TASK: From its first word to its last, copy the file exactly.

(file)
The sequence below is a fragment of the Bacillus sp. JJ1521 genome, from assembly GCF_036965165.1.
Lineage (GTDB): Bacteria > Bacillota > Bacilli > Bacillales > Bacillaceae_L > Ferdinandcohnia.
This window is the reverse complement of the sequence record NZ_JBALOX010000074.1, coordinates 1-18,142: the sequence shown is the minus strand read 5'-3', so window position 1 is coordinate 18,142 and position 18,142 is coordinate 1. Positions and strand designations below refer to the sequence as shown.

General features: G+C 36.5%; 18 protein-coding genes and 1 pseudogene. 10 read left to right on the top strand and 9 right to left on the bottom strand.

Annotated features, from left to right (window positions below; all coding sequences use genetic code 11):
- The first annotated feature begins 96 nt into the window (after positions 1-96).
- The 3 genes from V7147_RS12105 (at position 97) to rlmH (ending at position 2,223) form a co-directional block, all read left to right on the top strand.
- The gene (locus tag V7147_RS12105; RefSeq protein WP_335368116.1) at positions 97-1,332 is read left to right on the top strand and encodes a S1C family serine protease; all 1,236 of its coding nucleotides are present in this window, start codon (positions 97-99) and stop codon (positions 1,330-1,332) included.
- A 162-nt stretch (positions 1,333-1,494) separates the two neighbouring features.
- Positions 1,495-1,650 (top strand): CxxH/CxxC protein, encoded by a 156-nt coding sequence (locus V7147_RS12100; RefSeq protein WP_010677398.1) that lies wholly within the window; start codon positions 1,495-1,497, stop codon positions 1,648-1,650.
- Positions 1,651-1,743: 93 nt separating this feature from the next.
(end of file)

The sequence below is a fragment of the Bacillus sp. JJ1521 genome, from assembly GCF_036965165.1.
Lineage (GTDB): Bacteria > Bacillota > Bacilli > Bacillales > Bacillaceae_L > Ferdinandcohnia.
This window is the reverse complement of the sequence record NZ_JBALOX010000074.1, coordinates 1-18,142: the sequence shown is the minus strand read 5'-3', so window position 1 is coordinate 18,142 and position 18,142 is coordinate 1. Positions and strand designations below refer to the sequence as shown.

General features: G+C 36.5%; 18 protein-coding genes and 1 pseudogene. 10 read left to right on the top strand and 9 right to left on the bottom strand.

Annotated features, from left to right (window positions below; all coding sequences use genetic code 11):
- The first annotated feature begins 96 nt into the window (after positions 1-96).
- The 3 genes from V7147_RS12105 (at position 97) to rlmH (ending at position 2,223) form a co-directional block, all read left to right on the top strand.
- The gene (locus tag V7147_RS12105; RefSeq protein WP_335368116.1) at positions 97-1,332 is read left to right on the top strand and encodes a S1C family serine protease; all 1,236 of its coding nucleotides are present in this window, start codon (positions 97-99) and stop codon (positions 1,330-1,332) included.
- A 162-nt stretch (positions 1,333-1,494) separates the two neighbouring features.
- Positions 1,495-1,650 (top strand): CxxH/CxxC protein, encoded by a 156-nt coding sequence (locus V7147_RS12100; RefSeq protein WP_010677398.1) that lies wholly within the window; start codon positions 1,495-1,497, stop codon positions 1,648-1,650.
- Positions 1,651-1,743: 93 nt separating this feature from the next.